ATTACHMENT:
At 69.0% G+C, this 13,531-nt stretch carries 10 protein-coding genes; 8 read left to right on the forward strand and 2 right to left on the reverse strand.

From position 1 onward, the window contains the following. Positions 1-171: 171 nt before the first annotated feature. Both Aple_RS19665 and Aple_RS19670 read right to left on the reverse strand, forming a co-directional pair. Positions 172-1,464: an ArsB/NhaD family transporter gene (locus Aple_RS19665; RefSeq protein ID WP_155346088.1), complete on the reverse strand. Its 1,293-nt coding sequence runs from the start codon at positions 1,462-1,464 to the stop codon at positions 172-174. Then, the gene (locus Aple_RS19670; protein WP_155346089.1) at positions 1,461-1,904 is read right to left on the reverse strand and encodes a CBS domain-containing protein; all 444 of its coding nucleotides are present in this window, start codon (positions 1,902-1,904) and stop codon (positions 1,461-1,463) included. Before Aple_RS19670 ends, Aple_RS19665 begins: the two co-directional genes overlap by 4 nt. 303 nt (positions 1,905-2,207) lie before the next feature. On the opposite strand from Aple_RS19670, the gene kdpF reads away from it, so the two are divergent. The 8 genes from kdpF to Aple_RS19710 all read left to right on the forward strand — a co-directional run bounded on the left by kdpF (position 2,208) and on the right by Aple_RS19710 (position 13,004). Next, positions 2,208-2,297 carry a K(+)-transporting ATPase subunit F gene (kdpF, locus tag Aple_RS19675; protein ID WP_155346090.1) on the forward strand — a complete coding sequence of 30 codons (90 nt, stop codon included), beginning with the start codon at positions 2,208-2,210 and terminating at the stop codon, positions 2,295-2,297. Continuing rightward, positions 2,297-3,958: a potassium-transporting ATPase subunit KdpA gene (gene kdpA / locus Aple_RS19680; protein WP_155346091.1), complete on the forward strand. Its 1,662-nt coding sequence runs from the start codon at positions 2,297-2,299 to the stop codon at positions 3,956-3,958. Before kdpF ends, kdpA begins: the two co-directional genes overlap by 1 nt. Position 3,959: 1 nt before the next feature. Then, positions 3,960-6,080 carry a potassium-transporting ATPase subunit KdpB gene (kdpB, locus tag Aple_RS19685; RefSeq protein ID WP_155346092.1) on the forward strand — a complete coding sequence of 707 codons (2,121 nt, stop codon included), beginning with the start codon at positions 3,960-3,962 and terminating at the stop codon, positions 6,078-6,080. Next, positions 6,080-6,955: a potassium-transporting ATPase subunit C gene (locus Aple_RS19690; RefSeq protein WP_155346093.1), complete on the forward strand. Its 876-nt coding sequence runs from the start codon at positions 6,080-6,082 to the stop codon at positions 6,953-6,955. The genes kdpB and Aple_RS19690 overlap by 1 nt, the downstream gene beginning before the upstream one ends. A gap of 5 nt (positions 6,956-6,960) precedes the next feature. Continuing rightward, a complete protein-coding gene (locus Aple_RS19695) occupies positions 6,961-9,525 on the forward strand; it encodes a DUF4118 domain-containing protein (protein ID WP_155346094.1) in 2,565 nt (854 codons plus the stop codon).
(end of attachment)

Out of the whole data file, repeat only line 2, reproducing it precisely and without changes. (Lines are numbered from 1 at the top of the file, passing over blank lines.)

From position 1 onward, the window contains the following. Positions 1-171: 171 nt before the first annotated feature. Both Aple_RS19665 and Aple_RS19670 read right to left on the reverse strand, forming a co-directional pair. Positions 172-1,464: an ArsB/NhaD family transporter gene (locus Aple_RS19665; RefSeq protein ID WP_155346088.1), complete on the reverse strand. Its 1,293-nt coding sequence runs from the start codon at positions 1,462-1,464 to the stop codon at positions 172-174. Then, the gene (locus Aple_RS19670; protein WP_155346089.1) at positions 1,461-1,904 is read right to left on the reverse strand and encodes a CBS domain-containing protein; all 444 of its coding nucleotides are present in this window, start codon (positions 1,902-1,904) and stop codon (positions 1,461-1,463) included. Before Aple_RS19670 ends, Aple_RS19665 begins: the two co-directional genes overlap by 4 nt. 303 nt (positions 1,905-2,207) lie before the next feature. On the opposite strand from Aple_RS19670, the gene kdpF reads away from it, so the two are divergent. The 8 genes from kdpF to Aple_RS19710 all read left to right on the forward strand — a co-directional run bounded on the left by kdpF (position 2,208) and on the right by Aple_RS19710 (position 13,004). Next, positions 2,208-2,297 carry a K(+)-transporting ATPase subunit F gene (kdpF, locus tag Aple_RS19675; protein ID WP_155346090.1) on the forward strand — a complete coding sequence of 30 codons (90 nt, stop codon included), beginning with the start codon at positions 2,208-2,210 and terminating at the stop codon, positions 2,295-2,297. Continuing rightward, positions 2,297-3,958: a potassium-transporting ATPase subunit KdpA gene (gene kdpA / locus Aple_RS19680; protein WP_155346091.1), complete on the forward strand. Its 1,662-nt coding sequence runs from the start codon at positions 2,297-2,299 to the stop codon at positions 3,956-3,958. Before kdpF ends, kdpA begins: the two co-directional genes overlap by 1 nt. Position 3,959: 1 nt before the next feature. Then, positions 3,960-6,080 carry a potassium-transporting ATPase subunit KdpB gene (kdpB, locus tag Aple_RS19685; RefSeq protein ID WP_155346092.1) on the forward strand — a complete coding sequence of 707 codons (2,121 nt, stop codon included), beginning with the start codon at positions 3,960-3,962 and terminating at the stop codon, positions 6,078-6,080. Next, positions 6,080-6,955: a potassium-transporting ATPase subunit C gene (locus Aple_RS19690; RefSeq protein WP_155346093.1), complete on the forward strand. Its 876-nt coding sequence runs from the start codon at positions 6,080-6,082 to the stop codon at positions 6,953-6,955. The genes kdpB and Aple_RS19690 overlap by 1 nt, the downstream gene beginning before the upstream one ends. A gap of 5 nt (positions 6,956-6,960) precedes the next feature. Continuing rightward, a complete protein-coding gene (locus Aple_RS19695) occupies positions 6,961-9,525 on the forward strand; it encodes a DUF4118 domain-containing protein (protein ID WP_155346094.1) in 2,565 nt (854 codons plus the stop codon).